As it turned out they were mostly holding in the deeper water all day long, but that's my thinking that went into it. The wind was base the east, south, east as well and it was gonna really be pushing them in. As we zoom in on the spot that I ended up fishing, you can see it is a relatively tight bowl, that is holding and it's exposed to east, south, east winds. I knew the water was going to be pushing the bait as well as the tide was gonna be pushing the bait up in there and I was hoping that the fish would follow the bait as they're getting tossed in there. That was somewhat the case, and because there was a lot of bait in there, there were some fish that I ended up catching.
Here's my general overview of how I find these spots. I'm in a kayak and this was my launch spot for the day, it's on the west on the island. It's a fairly popular, fairly well-known spot for both kayakers and weighted fishermen. Out during the summer, this spot is really nice and I was in for a couple of things. Deepwater with access to shallow water is a fairly typical pattern for the upper Texas coast during the winter and you can see there's some right here next to the lodge. A couple of weeks ago I had no luck and it didn't really seem too fishy so I started moving along down the coast to the west. As I started moving along down here, I saw this spot here, next to the island which is a deep cut.
Protective for the winds in this case again I'm mostly dealing with east winds on this day, but I like the kind of continuing deepness on along these houses and along these piers. Then as I got a little bit further, I found this spot which is a nice kind of dead-end pocket where I was hoping that the tide and the wind were gonna push the baitfish up there. The trout specifically would follow them and try to kind of ambush them in this hole and that's pretty much what happened. There's actually fish all along these gut and they're kinda moving up and down and around but it worked out well.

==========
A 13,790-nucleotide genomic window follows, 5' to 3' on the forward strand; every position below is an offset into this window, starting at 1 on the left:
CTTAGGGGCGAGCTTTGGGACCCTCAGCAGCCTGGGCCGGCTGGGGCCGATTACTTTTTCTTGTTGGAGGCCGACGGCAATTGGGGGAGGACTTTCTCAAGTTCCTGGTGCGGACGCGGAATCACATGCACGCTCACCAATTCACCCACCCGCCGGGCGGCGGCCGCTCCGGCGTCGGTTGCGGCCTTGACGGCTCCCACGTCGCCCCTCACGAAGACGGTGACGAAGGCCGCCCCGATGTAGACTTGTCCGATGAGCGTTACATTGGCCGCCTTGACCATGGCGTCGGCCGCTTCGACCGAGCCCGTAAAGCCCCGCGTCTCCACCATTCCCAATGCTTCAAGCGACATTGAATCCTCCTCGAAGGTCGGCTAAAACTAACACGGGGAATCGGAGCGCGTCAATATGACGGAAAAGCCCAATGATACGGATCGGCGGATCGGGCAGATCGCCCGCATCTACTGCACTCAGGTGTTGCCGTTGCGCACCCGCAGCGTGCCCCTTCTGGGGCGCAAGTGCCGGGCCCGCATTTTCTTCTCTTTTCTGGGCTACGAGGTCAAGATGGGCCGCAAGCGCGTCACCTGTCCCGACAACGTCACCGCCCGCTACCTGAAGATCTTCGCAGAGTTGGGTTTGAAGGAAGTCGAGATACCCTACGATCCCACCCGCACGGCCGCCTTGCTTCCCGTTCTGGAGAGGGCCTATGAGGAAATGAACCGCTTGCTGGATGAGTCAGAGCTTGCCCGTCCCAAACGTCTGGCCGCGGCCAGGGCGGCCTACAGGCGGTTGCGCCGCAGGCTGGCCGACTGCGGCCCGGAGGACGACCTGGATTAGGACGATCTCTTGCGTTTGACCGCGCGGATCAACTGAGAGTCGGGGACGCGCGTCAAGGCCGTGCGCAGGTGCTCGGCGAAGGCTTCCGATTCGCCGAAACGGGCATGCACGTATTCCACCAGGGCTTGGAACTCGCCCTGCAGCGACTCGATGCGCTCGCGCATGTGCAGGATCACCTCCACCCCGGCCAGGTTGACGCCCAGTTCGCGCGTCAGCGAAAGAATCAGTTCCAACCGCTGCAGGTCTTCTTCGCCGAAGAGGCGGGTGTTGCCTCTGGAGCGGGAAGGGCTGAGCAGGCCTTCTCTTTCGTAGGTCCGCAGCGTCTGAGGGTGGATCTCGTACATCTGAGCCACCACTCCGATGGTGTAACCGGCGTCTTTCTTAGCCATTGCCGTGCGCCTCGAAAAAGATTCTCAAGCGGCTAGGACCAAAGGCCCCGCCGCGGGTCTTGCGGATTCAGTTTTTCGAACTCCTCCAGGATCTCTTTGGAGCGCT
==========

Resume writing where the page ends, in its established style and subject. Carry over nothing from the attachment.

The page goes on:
What I want to show you is how I kind of found this spot and how I decided if I'm gonna be hitting spot or not. So if I zoom out a little bit, you can see my launch spot is over here and I need to figure out how long it's gonna take me, I don't wanna be traveling to a spot that's 5-10 miles away. So Google Earth has a really cool ruler tool and you start with this line tool then click and drag till you're saying “oh 1.7 miles or 170 miles.” But you're not going to paddle your kayak in a straight line across land and across houses. What I like to use is the 3D path tool and you can just basically click and it'll draw straight lines where you're gonna go and these are the paths I took on this day.
I cut inside this subdivision, fish this deeper water for a bit, and you can get a much closer approximation of how long the distance is to get to your spot. You can see this was almost 1.5 miles so I like to use that tool to go ahead and give me an idea of how long it's gonna take me to a spot that is relatively accurate overall.
Lastly, I just want to say check out my buddy Caleb's channel here, and if you don't mind hitting the subscribe button, it really, really helps me to understand that I'm helping you guys have more fun out on the water. Take care, tie lines!